With China’s foreign policy in the spotlight during the annual meeting of its legislature, Asia Global Institute's Adjunct Associate Professor Yoshikazu Kato outlines his thoughts on what this diplomacy is and how it came about.
The Chinese Communist Party began its annual fortnight-long National People’s Congress this week. This year’s session is of particular interest to the international community as everyone is waiting for a resolution to the ongoing United States-China trade war and anxious about China’s global ambitions. To put things in perspective, we should first understand President Xi Jinping’s doctrine of “great power diplomacy” and where he stands when compared to his predecessors.
Chinese scholars have long defined “major power diplomacy” (daguo waijiao) as “diplomacy with major powers,” referring to the U.S., Russia, and in some cases, Japan. Additionally, China has engaged in two other types of diplomacy, the first being “neighborhood diplomacy,” which encompasses the Koreas, South and Southeast Asia, and Central Asia. The second type is “United Nations diplomacy,” which involves not only the permanent members of the Security Council, but also every member of the General Assembly. These have been described as the “big three diplomacies” in Chinese scholarly circles.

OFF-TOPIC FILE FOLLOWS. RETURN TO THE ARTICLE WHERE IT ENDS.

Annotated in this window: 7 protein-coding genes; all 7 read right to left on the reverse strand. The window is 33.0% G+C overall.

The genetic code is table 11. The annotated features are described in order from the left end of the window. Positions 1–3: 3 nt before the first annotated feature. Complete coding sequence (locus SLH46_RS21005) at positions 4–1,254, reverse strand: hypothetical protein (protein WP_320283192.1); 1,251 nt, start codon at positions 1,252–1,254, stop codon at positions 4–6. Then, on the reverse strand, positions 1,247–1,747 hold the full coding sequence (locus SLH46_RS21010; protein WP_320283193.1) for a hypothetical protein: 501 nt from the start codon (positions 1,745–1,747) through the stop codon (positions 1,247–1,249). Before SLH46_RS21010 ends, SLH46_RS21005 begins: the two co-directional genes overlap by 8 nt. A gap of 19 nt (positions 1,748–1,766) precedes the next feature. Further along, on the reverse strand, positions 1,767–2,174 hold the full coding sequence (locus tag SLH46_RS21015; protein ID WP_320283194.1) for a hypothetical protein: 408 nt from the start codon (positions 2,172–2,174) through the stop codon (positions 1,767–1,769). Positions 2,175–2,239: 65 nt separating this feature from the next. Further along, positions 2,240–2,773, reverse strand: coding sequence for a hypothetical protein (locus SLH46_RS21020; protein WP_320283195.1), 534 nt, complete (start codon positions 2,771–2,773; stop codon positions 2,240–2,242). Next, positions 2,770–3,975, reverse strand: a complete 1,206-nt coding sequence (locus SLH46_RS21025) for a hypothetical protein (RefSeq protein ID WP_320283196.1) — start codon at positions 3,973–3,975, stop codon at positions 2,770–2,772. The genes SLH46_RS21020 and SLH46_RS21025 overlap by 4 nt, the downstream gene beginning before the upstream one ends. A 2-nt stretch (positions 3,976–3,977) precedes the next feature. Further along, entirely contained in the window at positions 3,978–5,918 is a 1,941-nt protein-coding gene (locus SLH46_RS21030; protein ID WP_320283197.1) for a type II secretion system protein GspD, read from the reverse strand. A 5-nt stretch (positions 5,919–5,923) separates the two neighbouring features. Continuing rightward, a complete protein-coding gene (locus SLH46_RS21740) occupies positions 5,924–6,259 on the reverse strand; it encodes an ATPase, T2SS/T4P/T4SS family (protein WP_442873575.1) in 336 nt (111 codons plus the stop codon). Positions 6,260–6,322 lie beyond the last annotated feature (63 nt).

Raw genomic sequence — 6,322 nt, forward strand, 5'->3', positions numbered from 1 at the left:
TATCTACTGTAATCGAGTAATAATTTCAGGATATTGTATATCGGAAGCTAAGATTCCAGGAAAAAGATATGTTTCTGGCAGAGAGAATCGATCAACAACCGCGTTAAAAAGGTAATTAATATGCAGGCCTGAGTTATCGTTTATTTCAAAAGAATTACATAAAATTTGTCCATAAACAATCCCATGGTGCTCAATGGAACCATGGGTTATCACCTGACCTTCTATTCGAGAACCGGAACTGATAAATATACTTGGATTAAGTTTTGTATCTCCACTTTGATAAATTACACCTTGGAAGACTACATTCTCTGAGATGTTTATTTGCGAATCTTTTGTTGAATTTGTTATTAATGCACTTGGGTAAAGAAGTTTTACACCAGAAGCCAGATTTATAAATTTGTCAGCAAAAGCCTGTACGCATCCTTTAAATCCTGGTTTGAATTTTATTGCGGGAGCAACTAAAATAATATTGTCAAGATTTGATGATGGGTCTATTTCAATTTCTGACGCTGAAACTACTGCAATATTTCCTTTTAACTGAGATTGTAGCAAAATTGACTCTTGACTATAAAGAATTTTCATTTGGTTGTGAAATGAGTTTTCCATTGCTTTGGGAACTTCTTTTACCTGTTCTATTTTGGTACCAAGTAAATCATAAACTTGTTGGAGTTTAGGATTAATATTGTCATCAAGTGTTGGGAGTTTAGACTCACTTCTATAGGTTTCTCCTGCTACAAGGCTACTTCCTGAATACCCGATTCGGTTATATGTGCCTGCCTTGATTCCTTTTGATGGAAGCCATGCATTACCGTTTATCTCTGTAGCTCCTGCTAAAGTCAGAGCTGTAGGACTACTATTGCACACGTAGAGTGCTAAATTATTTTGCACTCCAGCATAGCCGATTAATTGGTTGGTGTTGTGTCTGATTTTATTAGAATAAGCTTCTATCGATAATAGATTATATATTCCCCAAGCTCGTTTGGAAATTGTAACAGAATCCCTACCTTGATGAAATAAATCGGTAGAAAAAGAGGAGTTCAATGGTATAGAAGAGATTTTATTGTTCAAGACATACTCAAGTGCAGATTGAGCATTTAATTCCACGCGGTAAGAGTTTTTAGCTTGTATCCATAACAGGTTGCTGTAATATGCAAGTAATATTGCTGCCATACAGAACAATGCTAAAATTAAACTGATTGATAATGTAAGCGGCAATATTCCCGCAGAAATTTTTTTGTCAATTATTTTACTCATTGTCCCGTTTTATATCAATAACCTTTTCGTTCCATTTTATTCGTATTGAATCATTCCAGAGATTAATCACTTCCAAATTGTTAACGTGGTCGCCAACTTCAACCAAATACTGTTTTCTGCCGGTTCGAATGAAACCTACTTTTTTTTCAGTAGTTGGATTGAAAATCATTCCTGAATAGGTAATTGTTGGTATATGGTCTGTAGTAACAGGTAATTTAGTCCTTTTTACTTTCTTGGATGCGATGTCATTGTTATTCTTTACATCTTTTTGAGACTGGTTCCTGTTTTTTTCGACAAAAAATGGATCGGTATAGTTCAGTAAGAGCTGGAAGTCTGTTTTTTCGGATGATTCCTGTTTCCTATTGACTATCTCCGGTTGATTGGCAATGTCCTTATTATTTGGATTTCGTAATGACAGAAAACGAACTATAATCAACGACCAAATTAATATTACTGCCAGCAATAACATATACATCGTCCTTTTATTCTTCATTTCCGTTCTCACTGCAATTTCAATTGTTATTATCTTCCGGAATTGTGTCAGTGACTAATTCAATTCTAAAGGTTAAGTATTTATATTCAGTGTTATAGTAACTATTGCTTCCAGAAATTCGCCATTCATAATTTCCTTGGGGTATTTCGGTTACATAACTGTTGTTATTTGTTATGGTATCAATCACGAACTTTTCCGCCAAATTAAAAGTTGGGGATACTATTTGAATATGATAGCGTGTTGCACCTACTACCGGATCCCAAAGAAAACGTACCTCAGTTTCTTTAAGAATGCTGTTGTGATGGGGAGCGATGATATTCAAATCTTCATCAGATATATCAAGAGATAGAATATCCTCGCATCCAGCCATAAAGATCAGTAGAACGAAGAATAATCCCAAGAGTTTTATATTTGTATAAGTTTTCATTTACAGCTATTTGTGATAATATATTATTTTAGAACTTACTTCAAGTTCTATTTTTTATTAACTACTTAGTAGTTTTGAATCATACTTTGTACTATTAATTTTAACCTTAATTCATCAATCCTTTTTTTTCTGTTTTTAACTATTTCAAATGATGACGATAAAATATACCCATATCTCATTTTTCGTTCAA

In the recent past, the latter two types of diplomacy have followed generally stable paths. The same, however, cannot be said of China’s major power diplomacy, which has seen a significant reorientation.